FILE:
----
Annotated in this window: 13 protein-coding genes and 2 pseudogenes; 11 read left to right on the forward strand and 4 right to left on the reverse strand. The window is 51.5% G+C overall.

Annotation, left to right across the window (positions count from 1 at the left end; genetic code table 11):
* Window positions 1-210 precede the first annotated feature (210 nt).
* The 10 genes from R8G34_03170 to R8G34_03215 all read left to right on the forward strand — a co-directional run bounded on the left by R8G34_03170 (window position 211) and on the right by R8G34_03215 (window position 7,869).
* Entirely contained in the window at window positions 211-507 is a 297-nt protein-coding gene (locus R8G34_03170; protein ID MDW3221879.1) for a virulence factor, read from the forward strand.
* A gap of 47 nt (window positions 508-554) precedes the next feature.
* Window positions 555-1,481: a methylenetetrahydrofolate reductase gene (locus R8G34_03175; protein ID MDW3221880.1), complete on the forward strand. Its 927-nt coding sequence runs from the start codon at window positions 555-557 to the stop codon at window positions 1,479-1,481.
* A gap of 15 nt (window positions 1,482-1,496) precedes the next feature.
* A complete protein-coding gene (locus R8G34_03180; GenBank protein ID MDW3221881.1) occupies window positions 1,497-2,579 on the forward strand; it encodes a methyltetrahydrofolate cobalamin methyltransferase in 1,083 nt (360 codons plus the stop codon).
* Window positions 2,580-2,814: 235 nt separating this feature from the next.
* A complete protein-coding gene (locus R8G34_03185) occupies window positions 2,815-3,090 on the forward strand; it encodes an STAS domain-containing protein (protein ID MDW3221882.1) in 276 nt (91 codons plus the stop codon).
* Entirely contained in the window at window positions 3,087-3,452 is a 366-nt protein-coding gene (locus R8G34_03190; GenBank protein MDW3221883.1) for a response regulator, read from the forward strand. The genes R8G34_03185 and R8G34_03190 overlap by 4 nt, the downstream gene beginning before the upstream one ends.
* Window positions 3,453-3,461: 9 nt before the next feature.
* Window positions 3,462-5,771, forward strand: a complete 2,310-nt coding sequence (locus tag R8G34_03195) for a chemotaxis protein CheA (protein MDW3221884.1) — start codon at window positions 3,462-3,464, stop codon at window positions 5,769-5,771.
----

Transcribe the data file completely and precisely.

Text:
Annotated in this window: 13 protein-coding genes and 2 pseudogenes; 11 read left to right on the forward strand and 4 right to left on the reverse strand. The window is 51.5% G+C overall.

Annotation, left to right across the window (positions count from 1 at the left end; genetic code table 11):
* Window positions 1-210 precede the first annotated feature (210 nt).
* The 10 genes from R8G34_03170 to R8G34_03215 all read left to right on the forward strand — a co-directional run bounded on the left by R8G34_03170 (window position 211) and on the right by R8G34_03215 (window position 7,869).
* Entirely contained in the window at window positions 211-507 is a 297-nt protein-coding gene (locus R8G34_03170; protein ID MDW3221879.1) for a virulence factor, read from the forward strand.
* A gap of 47 nt (window positions 508-554) precedes the next feature.
* Window positions 555-1,481: a methylenetetrahydrofolate reductase gene (locus R8G34_03175; protein ID MDW3221880.1), complete on the forward strand. Its 927-nt coding sequence runs from the start codon at window positions 555-557 to the stop codon at window positions 1,479-1,481.
* A gap of 15 nt (window positions 1,482-1,496) precedes the next feature.
* A complete protein-coding gene (locus R8G34_03180; GenBank protein ID MDW3221881.1) occupies window positions 1,497-2,579 on the forward strand; it encodes a methyltetrahydrofolate cobalamin methyltransferase in 1,083 nt (360 codons plus the stop codon).
* Window positions 2,580-2,814: 235 nt separating this feature from the next.
* A complete protein-coding gene (locus R8G34_03185) occupies window positions 2,815-3,090 on the forward strand; it encodes an STAS domain-containing protein (protein ID MDW3221882.1) in 276 nt (91 codons plus the stop codon).
* Entirely contained in the window at window positions 3,087-3,452 is a 366-nt protein-coding gene (locus R8G34_03190; GenBank protein MDW3221883.1) for a response regulator, read from the forward strand. The genes R8G34_03185 and R8G34_03190 overlap by 4 nt, the downstream gene beginning before the upstream one ends.
* Window positions 3,453-3,461: 9 nt before the next feature.
* Window positions 3,462-5,771, forward strand: a complete 2,310-nt coding sequence (locus tag R8G34_03195) for a chemotaxis protein CheA (protein MDW3221884.1) — start codon at window positions 3,462-3,464, stop codon at window positions 5,769-5,771.